With this cheese-and-pepper pasta, it’s all in the details. Here are four perfect plates.
Chitarra Cacio e Pepe at Forma
This cheese-focused restaurant makes its version by tossing the pasta tableside in a 50-pound wheel of Pecorino Romano rather than making it with grated cheese in the kitchen. It’s “a unique preparation” with “freshly scraped” cheese, says co-owner Mario Sabatini. $24, 1610 Montana Ave., Santa Monica.
Bavette Cacio e Pepe at Osteria Mozza
It’s “one of the only things on our menu that we try to keep as pure and true to form as possible,” says executive chef Elizabeth Hong of her version, which is done with just pasta, cheese, black pepper, and olive oil. The secret, she says, is getting the “correct balance of salty and spicy.” $20, 6602 Melrose Ave., Hancock Park.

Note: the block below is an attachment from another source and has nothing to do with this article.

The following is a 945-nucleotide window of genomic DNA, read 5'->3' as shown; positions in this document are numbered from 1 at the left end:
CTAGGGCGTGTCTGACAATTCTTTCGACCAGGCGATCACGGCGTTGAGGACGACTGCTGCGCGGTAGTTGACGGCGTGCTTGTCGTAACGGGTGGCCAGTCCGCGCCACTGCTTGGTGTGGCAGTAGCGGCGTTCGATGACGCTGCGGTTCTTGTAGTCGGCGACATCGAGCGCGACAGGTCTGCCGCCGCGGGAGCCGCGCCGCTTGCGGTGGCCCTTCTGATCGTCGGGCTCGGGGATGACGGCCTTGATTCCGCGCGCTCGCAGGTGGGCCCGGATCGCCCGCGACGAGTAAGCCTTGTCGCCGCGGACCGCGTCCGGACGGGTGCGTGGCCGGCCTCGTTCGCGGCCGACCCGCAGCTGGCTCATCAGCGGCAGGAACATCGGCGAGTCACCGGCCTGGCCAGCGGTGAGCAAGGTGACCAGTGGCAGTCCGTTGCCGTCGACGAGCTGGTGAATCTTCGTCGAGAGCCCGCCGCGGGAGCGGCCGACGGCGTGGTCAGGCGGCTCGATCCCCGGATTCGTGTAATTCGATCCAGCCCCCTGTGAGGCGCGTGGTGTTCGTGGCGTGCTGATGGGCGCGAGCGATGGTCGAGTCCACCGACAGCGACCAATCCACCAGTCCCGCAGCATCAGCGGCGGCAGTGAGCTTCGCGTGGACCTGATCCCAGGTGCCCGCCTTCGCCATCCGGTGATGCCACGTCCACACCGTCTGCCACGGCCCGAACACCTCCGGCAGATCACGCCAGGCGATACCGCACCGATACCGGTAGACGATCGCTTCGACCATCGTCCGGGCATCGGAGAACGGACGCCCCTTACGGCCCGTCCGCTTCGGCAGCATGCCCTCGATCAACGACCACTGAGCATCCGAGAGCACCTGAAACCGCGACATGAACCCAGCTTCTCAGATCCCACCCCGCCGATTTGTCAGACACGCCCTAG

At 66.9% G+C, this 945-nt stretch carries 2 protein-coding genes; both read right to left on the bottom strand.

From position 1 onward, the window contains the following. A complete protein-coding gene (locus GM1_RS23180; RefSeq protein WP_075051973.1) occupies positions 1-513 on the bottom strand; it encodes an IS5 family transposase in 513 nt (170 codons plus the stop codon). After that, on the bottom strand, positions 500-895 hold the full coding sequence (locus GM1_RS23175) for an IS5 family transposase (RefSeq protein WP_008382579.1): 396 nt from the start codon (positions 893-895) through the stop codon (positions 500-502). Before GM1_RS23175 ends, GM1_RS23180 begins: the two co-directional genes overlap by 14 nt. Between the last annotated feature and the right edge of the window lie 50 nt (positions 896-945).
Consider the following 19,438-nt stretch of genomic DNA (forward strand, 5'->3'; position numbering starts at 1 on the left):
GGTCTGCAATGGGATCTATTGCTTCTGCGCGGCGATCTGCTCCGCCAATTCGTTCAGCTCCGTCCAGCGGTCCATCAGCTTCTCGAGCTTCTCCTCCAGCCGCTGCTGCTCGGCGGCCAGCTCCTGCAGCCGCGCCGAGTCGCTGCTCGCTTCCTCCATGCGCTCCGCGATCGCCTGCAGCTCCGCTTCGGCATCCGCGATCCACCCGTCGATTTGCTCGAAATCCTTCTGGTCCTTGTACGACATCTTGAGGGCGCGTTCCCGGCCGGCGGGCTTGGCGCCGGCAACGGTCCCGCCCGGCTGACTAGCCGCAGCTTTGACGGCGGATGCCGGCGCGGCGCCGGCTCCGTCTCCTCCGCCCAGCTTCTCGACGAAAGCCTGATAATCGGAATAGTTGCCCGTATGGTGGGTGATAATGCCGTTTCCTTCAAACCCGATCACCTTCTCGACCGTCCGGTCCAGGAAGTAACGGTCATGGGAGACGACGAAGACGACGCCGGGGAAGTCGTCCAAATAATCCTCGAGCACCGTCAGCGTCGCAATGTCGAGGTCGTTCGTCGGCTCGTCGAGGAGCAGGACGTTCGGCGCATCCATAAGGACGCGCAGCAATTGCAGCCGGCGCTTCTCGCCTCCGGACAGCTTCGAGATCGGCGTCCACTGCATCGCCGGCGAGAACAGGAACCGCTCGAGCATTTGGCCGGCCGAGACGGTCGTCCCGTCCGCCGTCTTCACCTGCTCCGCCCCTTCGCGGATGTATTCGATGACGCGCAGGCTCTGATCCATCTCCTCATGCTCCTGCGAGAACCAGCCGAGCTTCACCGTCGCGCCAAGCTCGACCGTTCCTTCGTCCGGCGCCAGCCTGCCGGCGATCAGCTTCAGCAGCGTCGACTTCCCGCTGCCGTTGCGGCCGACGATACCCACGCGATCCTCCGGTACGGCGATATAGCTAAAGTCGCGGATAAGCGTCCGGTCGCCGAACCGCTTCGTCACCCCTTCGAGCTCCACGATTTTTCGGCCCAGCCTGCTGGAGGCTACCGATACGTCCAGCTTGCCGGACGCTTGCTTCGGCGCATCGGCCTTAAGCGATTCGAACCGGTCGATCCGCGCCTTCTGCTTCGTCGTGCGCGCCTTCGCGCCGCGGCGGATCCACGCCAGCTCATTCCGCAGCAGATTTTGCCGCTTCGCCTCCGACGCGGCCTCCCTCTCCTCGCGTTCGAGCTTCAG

Tonnarelli Cacio e Pepe at Felix
Chef Evan Funke’s take is informed by his having eaten the dish all over Rome. He uses a specific type of Pecorino Romano—Fulvi—which is made with whole milk and is uniquely creamy. “The higher milk fat provides opportunity for longer aging without sacrificing the structure and body of the cheese,” he says. $24, 1023 Abbot Kinney Blvd., Venice.
Cacio e Pepe at Sixth + Mill
Chef Angelo Auriana uses four peppers—white, pink, and two different blacks—to give his noodles a unique kick. “When combined,” he says, they “simply melt in your mouth.” $18, 1335 E. 6th St., Arts District.
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